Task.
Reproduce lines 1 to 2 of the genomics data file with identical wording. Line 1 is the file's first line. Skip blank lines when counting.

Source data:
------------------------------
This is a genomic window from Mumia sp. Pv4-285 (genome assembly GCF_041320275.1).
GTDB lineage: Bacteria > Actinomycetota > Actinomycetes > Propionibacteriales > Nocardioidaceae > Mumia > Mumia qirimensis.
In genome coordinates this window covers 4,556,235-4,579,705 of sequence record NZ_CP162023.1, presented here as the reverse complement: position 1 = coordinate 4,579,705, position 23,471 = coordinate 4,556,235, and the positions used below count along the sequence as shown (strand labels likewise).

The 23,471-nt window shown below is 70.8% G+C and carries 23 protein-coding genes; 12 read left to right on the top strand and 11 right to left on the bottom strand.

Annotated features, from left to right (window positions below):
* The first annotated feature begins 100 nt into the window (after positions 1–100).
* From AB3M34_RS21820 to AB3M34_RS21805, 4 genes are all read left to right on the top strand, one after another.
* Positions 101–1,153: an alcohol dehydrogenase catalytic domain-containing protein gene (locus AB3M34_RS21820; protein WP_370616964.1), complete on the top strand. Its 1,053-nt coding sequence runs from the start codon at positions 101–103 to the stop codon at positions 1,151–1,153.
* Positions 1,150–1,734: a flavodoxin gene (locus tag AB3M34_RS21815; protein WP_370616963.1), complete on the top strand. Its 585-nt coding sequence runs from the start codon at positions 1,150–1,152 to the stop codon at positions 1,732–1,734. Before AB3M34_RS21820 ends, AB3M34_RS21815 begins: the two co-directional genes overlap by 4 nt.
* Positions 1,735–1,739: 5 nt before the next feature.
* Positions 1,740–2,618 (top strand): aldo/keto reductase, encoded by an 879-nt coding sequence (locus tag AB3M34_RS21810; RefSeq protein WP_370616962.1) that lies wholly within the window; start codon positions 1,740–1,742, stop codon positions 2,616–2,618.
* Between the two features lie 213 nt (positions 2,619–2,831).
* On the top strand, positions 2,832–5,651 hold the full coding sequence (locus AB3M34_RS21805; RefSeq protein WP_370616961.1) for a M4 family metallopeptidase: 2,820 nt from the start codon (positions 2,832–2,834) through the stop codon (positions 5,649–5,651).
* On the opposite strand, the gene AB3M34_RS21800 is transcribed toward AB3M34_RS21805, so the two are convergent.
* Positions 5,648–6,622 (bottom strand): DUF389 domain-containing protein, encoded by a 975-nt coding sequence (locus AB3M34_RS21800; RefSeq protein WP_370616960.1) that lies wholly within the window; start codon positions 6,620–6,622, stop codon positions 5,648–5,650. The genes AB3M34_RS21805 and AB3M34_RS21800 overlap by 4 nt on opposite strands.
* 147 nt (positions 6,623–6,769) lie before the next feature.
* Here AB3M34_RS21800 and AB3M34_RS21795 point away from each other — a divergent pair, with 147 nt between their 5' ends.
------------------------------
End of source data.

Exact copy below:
This is a genomic window from Mumia sp. Pv4-285 (genome assembly GCF_041320275.1).
GTDB lineage: Bacteria > Actinomycetota > Actinomycetes > Propionibacteriales > Nocardioidaceae > Mumia > Mumia qirimensis.